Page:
posted by radioamy at 4:08 PM on August 18, 2013 [1 favorite]

My secret to this is...some kind of sauce packed on the side and heated separately. Curry, meat with gravy, a little bit of butter, something cream based. Lately, it's beans and their juiciness.

If you pack the sauce and rice together then the rice just absorbs all the sauce in transit and the flavor But enough sauce added right before eating, brown rice is awesome.
posted by bilabial at 4:23 PM on August 18, 2013

If I can piggyback a question: how do you make rice that's a combination of brown and white? I've always found brown rice needs a longer cooking time than white does.
posted by The corpse in the library at 5:32 PM on August 18, 2013

Best answer: TCitL, A nice compromise rice is Haiga which has been become very affordable in the last few years. Nishiki has entered the US market and you get a decent amount for the money. It is still more expensive than pure white medium grain Nishiki but nothing as outrageous as previous. It cooks the same amount of time as white and is way more nutritious than white and just as tasty as white. My personal favorite is Temaki. It cooks at the regular white setting on your rice cooker.
posted by jadepearl at 6:28 PM on August 18, 2013 [2 favorites]

Best answer: Sorry to be late responding, jp. I guess I think the vacuum sealing is the key -- it certainly has solved my dry rice problems, and also seems to make all leftovers last for a very long time.
posted by bearwife at 6:38 PM on August 18, 2013

Best answer: Frozen rice wrapped in plastic wrap works the best for having nice fluffy rice after cooking. If you have a microwave at work, you can just bring the frozen packet and heat it up there. You just have to be careful to get high-quality plastic wrap and not heat it too long (2 minutes on my microwave is enough to get it really hot), so the wrap doesn't melt. If you can get to a Japanese grocery that sells Japanese plastic wrap, it's really the best.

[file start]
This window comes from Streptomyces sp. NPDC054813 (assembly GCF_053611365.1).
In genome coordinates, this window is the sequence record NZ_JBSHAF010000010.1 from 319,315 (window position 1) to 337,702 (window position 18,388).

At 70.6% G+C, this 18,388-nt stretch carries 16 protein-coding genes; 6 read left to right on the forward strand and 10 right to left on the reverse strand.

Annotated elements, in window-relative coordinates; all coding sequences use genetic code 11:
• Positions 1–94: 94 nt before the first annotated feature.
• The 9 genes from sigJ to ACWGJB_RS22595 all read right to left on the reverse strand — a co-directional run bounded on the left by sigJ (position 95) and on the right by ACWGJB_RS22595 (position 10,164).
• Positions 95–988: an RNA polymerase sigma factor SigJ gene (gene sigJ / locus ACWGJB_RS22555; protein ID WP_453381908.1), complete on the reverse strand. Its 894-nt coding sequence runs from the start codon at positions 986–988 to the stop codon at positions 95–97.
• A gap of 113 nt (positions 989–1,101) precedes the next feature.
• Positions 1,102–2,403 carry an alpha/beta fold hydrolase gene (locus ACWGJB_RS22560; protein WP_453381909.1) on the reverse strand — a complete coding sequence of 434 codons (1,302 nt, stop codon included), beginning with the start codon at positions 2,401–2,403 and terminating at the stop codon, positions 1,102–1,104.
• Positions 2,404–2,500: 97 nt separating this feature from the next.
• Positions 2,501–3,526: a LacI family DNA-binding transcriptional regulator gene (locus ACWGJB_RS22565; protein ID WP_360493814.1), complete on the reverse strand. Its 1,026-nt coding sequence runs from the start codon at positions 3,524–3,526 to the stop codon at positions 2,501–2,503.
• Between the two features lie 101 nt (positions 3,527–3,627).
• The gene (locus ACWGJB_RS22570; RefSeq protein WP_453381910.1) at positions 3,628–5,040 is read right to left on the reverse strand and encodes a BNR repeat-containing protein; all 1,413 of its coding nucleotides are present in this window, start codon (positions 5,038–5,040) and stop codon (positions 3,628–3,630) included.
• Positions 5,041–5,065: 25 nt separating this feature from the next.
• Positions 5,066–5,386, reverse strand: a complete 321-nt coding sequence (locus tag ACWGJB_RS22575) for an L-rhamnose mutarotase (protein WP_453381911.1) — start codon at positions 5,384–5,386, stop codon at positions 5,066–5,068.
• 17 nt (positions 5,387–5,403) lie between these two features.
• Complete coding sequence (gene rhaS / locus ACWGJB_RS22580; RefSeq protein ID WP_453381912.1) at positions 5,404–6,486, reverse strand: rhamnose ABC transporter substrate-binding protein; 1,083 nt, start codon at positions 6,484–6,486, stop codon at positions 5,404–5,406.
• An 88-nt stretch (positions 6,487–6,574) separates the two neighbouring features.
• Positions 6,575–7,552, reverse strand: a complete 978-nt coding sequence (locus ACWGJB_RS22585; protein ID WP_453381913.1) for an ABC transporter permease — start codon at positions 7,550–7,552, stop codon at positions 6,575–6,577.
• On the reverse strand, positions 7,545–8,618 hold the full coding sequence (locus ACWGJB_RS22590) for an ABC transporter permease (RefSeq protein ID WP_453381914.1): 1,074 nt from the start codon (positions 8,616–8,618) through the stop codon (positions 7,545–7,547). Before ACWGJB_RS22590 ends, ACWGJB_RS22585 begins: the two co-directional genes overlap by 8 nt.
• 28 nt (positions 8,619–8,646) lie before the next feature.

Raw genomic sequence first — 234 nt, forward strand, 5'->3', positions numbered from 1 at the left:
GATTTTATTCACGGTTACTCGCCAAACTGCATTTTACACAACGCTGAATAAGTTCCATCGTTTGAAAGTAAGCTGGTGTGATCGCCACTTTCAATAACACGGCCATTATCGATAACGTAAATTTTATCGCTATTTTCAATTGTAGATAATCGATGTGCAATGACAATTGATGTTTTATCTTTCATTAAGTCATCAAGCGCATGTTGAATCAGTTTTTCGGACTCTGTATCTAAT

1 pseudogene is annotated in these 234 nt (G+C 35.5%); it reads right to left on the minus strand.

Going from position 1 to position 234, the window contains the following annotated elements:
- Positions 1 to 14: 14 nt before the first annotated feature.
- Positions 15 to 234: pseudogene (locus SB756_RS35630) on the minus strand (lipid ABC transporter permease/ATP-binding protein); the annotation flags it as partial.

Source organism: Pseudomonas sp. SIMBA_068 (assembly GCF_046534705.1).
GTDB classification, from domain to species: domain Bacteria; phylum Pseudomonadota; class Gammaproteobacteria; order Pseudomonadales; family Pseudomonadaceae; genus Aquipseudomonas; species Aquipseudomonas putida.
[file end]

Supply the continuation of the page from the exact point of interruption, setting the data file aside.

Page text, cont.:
Also, I cook brown rice in the microwave, and it works out remarkably well. The rice is not too tough, although it has a bit more "teeth" than white rice, of course. I have a little glass rice-cooking pot, but I'm sure you could do it just as well in a big pyrex bowl. It takes about half an hour to cook with an hour of soaking time (that I'm not sure does very much).
posted by that girl at 8:44 PM on August 18, 2013

FWIW we often mix white rice 50/50 with pearled barley (something like this). The barley cooks up just like rice, in fact quite similar to brown rice. But for whatever reason, we like it better than brown rice.
posted by flug at 9:25 PM on August 20, 2013

Response by poster: Thanks, everyone! I think I'm leaning in the direction of the zojirushi rice cooker. This, of course, is a payday project. Thanks again.
posted by jason's_planet at 1:59 PM on September 8, 2013